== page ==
It’s a good time, almost 12 years after the world soccer body, FIFA, awarded Qatar the 2022 World Cup hosting rights and five months before the tournament, to evaluate the campaign to reform the country’s erstwhile onerous labor system and accommodate fans whose lifestyles violate restrictive laws and/or go against deeply rooted cultural attitudes. Launched 12 years ago, my column, The Turbulent World of Middle East Soccer, offers, to borrow a phrase from an early proprietor of The Observer, ‘the scoop of interpretation.’ The column continues to have significant impact. It is republished by news websites, blogs, and newsletters across the globe. Maintaining free distribution is key to maintaining the column’s impact. However, to do so, I rely on those readers who value the column and its impact by voluntarily becoming paid subscribers. If you are able and willing to support the column, please become a paid subscriber by clicking on Substack on the subscription button and choosing one of the subscription options.
Geopolitics is written all over Saudi religious soft power efforts. Nowhere more so than when it comes to Israel and Jews because of the growing importance of security cooperation with the Jewish state and the influence of the Israeli lobby in the United States, the kingdom's most important yet problematic security partner. Launched 12 years ago, my column, The Turbulent World of Middle East Soccer, offers, to borrow a phrase from an early proprietor of The Observer, ‘the scoop of interpretation.’ The column continues to have significant impact. It is republished by news websites, blogs, and newsletters across the globe. Maintaining free distribution is key to maintaining the column’s impact. However, to do so, I rely on those readers who value the column and its impact by voluntarily becoming paid subscribers. If you are able and willing to support the column, please become a paid subscriber by clicking on Substack on the subscription button and choosing one of the subscription options. If you prefer, you can also make a donation. Thank you for your continued interest, readership, and support.
When Egyptian football legend Mohammed Aboutreika came out swinging against homosexuality in late 2021, he touched a raw nerve across the Muslim world. The tit-for-tat between Mr. Aboutreika and supporters of lesbian, gay, bisexual, and transgender (LGBT) rights laid bare a yawning gap.
China could be entering choppy Middle Eastern waters. Multiple crises and conflicts will likely shape its relations with the region’s major powers, including Saudi Arabia, Iran, and Turkey.
The question for Saudi Arabia and Pakistan is not whether either country will recognise Israel but when and who will go first. Welcome to The Turbulent World of Middle East Soccer or Mideastsoccer newsletter. I’m James Dorsey, an award-winning scholar, journalist, and columnist. In this newsletter, I talk about everything from geopolitics, relations between the Middle East or West Asia and the rest of Asia, big power rivalry and its impact on the Middle East and Eurasia, religious soft power rivalry, and the politics of sport. At times, I host authors of interesting and relevant books. I launched The Turbulent World of Middle East Soccer 12 years ago. It offers, to borrow a phrase from an early proprietor of The Observer, ‘the scoop of interpretation.’ It continues to have significant impact and are republished by news websites, blogs, and newsletters across the globe. It’s used in class rooms and serves many as a tool for understanding the complex world we live in. Maintaining free distribution is key to maintaining the column’s impact. However, to do so, I rely on those readers who value the column and its impact by voluntarily taking out a paid subscription. Please consider becoming a paid subscriber by going to https://www.jamesmdorsey.substack.com or making a donation at http://www.jamesmdorsey.net so I can keep distributing the column for free to achieve the widest distribution possible. Paid subscribers additionally get on request individual and/or group briefings and Q&A sessions at their convenience. I’m always happy to answer questions, respond to comments, and provide insights based on my knowledge, understanding and extensive network that will further help readers make sense of the world around them. Thank you for your continued interest, readership, and support.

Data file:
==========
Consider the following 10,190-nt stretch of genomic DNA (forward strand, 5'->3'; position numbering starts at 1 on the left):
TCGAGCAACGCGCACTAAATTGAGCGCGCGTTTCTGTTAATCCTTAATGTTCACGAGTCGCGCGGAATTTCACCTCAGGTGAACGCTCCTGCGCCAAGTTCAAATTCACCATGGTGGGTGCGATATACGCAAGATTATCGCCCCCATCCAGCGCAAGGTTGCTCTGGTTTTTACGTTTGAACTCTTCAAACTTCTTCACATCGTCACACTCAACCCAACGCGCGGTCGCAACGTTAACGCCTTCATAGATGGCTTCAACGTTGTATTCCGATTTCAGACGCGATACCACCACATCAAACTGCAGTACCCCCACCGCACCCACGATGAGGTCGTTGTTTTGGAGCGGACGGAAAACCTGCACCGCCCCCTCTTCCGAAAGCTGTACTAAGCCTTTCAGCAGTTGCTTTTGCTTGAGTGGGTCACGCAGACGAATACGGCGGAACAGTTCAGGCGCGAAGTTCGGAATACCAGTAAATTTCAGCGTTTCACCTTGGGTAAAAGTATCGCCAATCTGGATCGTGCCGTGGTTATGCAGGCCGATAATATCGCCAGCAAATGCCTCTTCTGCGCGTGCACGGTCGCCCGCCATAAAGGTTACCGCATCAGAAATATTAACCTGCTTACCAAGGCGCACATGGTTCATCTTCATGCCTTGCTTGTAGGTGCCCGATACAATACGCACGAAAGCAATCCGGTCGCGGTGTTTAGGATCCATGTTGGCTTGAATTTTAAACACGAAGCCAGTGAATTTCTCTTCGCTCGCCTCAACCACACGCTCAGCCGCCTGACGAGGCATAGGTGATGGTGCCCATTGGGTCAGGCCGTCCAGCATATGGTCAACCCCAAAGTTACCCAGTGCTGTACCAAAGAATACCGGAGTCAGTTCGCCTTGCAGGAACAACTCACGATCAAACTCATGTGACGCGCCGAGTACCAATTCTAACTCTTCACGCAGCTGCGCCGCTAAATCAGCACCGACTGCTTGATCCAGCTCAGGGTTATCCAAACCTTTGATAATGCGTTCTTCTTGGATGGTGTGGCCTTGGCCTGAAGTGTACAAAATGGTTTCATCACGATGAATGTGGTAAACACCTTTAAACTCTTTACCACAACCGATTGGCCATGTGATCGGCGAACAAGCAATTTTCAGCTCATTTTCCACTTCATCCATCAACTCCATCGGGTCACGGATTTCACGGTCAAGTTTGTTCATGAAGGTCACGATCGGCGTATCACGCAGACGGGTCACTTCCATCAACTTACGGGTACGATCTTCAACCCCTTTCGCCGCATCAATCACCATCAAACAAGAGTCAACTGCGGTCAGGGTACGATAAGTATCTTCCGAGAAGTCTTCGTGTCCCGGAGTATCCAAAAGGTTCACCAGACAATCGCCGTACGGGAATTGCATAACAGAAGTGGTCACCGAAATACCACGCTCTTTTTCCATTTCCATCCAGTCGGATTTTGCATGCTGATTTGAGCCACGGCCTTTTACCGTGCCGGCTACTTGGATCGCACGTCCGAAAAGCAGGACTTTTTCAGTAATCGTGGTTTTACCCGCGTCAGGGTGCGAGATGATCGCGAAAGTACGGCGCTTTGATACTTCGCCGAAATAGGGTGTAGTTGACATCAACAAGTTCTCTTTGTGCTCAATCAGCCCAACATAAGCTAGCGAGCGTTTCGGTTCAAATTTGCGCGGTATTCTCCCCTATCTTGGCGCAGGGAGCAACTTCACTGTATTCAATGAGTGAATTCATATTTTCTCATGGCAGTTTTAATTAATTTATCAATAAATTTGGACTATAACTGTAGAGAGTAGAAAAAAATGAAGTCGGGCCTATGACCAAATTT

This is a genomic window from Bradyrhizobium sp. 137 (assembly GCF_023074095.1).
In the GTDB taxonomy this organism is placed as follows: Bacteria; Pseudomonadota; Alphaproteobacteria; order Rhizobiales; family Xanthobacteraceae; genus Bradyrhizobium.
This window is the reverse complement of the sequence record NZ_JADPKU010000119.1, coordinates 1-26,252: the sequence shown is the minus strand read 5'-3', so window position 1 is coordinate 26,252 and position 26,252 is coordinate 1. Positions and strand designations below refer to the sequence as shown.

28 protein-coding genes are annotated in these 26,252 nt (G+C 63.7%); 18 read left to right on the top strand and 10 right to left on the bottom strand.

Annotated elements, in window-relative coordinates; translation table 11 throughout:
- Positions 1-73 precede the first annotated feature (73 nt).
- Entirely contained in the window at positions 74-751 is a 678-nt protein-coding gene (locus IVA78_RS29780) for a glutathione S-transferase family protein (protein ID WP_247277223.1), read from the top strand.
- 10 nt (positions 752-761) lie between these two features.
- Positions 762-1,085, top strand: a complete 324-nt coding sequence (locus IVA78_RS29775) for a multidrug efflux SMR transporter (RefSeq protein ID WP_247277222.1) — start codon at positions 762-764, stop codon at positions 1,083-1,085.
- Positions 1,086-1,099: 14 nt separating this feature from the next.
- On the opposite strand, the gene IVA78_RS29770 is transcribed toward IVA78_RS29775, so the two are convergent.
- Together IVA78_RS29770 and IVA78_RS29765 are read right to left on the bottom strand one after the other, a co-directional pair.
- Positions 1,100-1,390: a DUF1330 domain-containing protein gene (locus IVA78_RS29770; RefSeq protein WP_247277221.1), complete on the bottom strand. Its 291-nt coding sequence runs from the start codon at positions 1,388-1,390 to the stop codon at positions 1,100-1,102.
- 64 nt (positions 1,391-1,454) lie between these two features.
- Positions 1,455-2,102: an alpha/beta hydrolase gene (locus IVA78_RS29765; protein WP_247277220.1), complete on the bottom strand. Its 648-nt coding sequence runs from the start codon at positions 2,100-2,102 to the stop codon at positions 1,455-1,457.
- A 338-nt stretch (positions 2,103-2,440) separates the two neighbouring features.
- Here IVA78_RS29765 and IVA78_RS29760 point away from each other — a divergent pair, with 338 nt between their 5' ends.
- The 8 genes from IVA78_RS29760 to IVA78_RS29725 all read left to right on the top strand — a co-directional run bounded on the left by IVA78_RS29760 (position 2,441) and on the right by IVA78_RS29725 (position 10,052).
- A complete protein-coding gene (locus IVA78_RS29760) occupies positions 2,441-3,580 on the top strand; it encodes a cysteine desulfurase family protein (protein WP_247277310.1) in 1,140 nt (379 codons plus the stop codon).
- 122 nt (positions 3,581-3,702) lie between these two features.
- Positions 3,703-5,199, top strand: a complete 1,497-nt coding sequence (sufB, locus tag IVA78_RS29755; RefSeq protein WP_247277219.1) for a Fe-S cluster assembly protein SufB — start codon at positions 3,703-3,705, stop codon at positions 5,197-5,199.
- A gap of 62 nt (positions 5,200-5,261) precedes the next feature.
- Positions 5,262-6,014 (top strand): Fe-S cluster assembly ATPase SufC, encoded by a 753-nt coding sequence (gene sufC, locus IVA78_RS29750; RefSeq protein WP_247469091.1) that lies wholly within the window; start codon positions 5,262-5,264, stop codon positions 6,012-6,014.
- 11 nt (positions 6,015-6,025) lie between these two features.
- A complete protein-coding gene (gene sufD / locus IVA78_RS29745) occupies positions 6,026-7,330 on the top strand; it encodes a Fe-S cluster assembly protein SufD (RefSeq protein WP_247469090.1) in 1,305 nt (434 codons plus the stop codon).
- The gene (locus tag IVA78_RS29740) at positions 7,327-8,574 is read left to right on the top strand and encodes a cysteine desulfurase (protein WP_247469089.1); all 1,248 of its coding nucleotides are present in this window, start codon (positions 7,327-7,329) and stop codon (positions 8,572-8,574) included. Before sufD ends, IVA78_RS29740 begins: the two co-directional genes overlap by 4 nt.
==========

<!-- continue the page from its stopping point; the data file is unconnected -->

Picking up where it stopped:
Qatar Airways CEO Akbar Al-Baqr, a man known for his pithy retorts, pretended to quiver in his pants. Hindu nationalists had called for a boycott of the Gulf airline after Qatar took India to task for derogatory remarks about the Prophet Mohammed and Muslim worship by two spokespeople of the country’s ruling party.
US and European acquiescence in Turkey's long-standing refusal to honour Kurdish ethnic, cultural, and political rights has come home to roost with Turkish opposition to Finnish and Swedish NATO membership.